Moreover, it’s evident that the FOMC itself, rightly or wrongly, sees IOR as continuing to play a crucial part in limiting banks’ willingness to expand credit. Otherwise, how can one possibly understand that bodies’ decision last month to raise the rate of IOR (and, with it, the upper bound of its federal funds rate target range) from 25 to 50 basis points? That decision, recall, was aimed at making sure that bank credit expansion would not progress to the point of causing inflation to exceed the Fed’s 2 percent target:
The Committee judges that there has been considerable improvement in labor market conditions this year, and it is reasonably confident that inflation will rise, over the medium term, to its 2 percent objective. Given the economic outlook, and recognizing the time it takes for policy actions to affect future economic outcomes, the Committee decided to raise the target range for the federal funds rate to 1/4 to 1/2 percent. The stance of monetary policy remains accommodative after this increase, thereby supporting further improvement in labor market conditions and a return to 2 percent inflation.
Bernanke’s implementation and defense of IOR would be more than bad enough, were it not also for his particular determination to avoid repeating the mistakes the Fed made during the Great Depression. “[M]ost of my colleagues and I were determined,” he says, “not to repeat the blunder the Federal Reserve had committed in the 1930s when it refused to deploy its monetary tools to avoid a sharp deflation that substantially worsened the Great Depression” (p. 409). Among the Fed’s more notorious errors during that calamity were its failure to expand its balance sheet sufficiently, through open-market purchases or otherwise, to offset the dramatic, panic-driven collapse in the money multiplier during the early 1930s, and its recovery-scuttling decision to double reserve requirements in 1936-7.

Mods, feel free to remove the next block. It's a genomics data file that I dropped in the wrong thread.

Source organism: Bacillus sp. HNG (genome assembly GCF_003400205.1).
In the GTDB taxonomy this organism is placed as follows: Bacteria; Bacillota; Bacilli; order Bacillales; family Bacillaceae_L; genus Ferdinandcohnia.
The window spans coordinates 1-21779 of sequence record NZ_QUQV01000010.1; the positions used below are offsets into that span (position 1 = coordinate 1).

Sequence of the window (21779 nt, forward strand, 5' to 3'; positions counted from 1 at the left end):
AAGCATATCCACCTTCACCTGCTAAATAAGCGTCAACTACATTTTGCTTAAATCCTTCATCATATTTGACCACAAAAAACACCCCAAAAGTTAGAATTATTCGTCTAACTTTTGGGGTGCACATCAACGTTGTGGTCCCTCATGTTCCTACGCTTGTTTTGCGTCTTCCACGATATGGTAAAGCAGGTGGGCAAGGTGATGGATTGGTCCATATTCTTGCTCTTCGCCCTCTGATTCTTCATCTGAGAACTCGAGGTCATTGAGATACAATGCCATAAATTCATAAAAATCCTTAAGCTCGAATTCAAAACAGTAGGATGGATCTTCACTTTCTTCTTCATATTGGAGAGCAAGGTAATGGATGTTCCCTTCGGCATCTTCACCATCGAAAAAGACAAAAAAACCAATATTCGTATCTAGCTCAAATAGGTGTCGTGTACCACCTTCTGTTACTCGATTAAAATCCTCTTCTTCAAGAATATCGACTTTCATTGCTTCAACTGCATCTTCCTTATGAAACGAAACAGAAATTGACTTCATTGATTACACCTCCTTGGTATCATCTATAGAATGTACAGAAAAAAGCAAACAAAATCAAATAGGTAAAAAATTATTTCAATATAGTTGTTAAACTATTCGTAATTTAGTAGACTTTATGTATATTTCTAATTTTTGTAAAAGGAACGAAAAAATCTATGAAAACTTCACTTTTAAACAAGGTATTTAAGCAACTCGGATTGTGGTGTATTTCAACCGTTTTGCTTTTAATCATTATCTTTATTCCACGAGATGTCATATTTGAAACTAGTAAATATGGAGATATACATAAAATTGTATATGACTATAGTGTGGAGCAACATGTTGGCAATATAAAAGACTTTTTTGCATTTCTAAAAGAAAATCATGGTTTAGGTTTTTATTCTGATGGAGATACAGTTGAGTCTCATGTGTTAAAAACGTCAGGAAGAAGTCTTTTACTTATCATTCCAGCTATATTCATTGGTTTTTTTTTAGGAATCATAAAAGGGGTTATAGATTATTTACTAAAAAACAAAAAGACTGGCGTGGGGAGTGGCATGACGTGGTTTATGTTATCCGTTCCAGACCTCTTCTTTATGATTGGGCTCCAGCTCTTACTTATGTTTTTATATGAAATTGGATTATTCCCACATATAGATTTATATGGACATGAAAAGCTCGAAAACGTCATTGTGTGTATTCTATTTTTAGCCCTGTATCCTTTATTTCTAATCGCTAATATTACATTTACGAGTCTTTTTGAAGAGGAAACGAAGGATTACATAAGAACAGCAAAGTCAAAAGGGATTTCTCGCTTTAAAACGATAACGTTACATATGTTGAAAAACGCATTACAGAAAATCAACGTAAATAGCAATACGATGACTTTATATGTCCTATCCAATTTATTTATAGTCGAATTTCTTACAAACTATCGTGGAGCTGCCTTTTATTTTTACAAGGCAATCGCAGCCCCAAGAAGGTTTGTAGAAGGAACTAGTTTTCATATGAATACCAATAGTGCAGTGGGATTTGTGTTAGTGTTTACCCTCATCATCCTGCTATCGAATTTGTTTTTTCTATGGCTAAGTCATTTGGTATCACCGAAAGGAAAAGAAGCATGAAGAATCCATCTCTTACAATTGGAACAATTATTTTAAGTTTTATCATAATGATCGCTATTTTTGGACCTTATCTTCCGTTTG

Of course, Bernanke’s Fed didn’t commit the very same mistakes committed by the Fed of the 1930s. But, as David Beckworth had already recognized by late October 29, 2008, it made remarkably similar ones that also resulted in a collapse of credit. “History,” Bernanke credits Mark Twain with saying, “does not repeat itself, but it rhymes” (p. 400). If you ask me, Bernanke himself was a far better versifier — and a far worse central banker — than he and his many champions realize.